WASHINGTON — An 8.1 percent plunge in the cost of gasoline drove down a measure of US consumer prices last month by the most since December 2008. Excluding the drop in fuel costs, however, prices were largely unchanged.
The consumer price index fell 0.4 percent in April from March, the Labor Department said. For the 12 months that ended in April, overall prices rose 1.1 percent — the smallest year-over-year increase in 2½ years.
Excluding volatile energy and food costs, ‘‘core’’ prices ticked up 0.1 percent last month. Core prices have risen 1.7 percent in the past 12 months. That’s just below the Federal Reserve’s 2 percent inflation target.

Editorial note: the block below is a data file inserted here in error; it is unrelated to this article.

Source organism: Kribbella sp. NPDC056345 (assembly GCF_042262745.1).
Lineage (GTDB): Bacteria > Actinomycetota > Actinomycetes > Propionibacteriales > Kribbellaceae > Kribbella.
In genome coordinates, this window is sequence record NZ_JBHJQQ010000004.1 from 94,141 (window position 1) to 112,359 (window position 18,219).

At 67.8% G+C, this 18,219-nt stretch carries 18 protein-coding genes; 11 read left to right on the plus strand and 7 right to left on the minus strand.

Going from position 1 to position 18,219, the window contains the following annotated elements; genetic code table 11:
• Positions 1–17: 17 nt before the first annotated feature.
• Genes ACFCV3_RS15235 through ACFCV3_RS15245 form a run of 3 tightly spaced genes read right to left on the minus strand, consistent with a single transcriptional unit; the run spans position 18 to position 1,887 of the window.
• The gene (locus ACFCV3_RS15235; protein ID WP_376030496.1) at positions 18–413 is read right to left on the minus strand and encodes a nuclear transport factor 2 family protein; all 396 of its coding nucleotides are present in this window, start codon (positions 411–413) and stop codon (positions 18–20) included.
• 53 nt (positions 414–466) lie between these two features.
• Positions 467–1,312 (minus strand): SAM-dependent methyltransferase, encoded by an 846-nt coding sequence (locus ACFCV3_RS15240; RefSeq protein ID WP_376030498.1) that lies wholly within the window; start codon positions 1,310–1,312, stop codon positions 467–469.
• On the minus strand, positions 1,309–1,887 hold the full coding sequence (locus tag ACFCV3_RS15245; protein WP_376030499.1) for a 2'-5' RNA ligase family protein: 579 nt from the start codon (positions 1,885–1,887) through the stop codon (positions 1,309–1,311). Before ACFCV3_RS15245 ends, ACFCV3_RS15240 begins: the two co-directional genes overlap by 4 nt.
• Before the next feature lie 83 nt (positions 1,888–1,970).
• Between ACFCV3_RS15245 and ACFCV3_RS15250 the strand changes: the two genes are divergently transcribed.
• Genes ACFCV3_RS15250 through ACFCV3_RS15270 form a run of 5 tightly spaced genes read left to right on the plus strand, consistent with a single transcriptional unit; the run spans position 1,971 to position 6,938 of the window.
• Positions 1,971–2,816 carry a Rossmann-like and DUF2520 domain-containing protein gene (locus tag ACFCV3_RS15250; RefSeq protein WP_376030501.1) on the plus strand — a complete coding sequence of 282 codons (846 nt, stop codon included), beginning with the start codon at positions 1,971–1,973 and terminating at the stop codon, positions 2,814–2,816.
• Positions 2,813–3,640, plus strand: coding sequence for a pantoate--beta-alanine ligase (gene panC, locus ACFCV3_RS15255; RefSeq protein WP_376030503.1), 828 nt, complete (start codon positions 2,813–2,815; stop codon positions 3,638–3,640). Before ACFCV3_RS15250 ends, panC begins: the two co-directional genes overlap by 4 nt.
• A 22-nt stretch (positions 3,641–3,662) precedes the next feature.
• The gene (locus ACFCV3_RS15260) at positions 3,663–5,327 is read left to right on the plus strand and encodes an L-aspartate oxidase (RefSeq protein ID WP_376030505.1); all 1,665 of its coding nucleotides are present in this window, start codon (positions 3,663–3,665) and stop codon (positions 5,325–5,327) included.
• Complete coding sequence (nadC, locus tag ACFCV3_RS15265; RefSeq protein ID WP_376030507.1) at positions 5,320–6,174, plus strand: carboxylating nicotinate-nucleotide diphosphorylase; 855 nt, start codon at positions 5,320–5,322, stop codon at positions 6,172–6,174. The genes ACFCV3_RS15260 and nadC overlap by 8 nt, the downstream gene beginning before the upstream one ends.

Scant inflation lets the Fed continue its efforts to stimulate the economy. Worries about lower inflation or even deflation might push the Fed to step up its low-interest-rate policies to stimulate more borrowing and spending and push prices higher. Deflation is a destabilizing cycle in which prices and wages fall; it can slow economic growth.
A little inflation can be good for the economy, because it encourages businesses and consumers to spend before prices rise further. Aside from sharp swings in gas prices, consumer and wholesale inflation has been mild this year.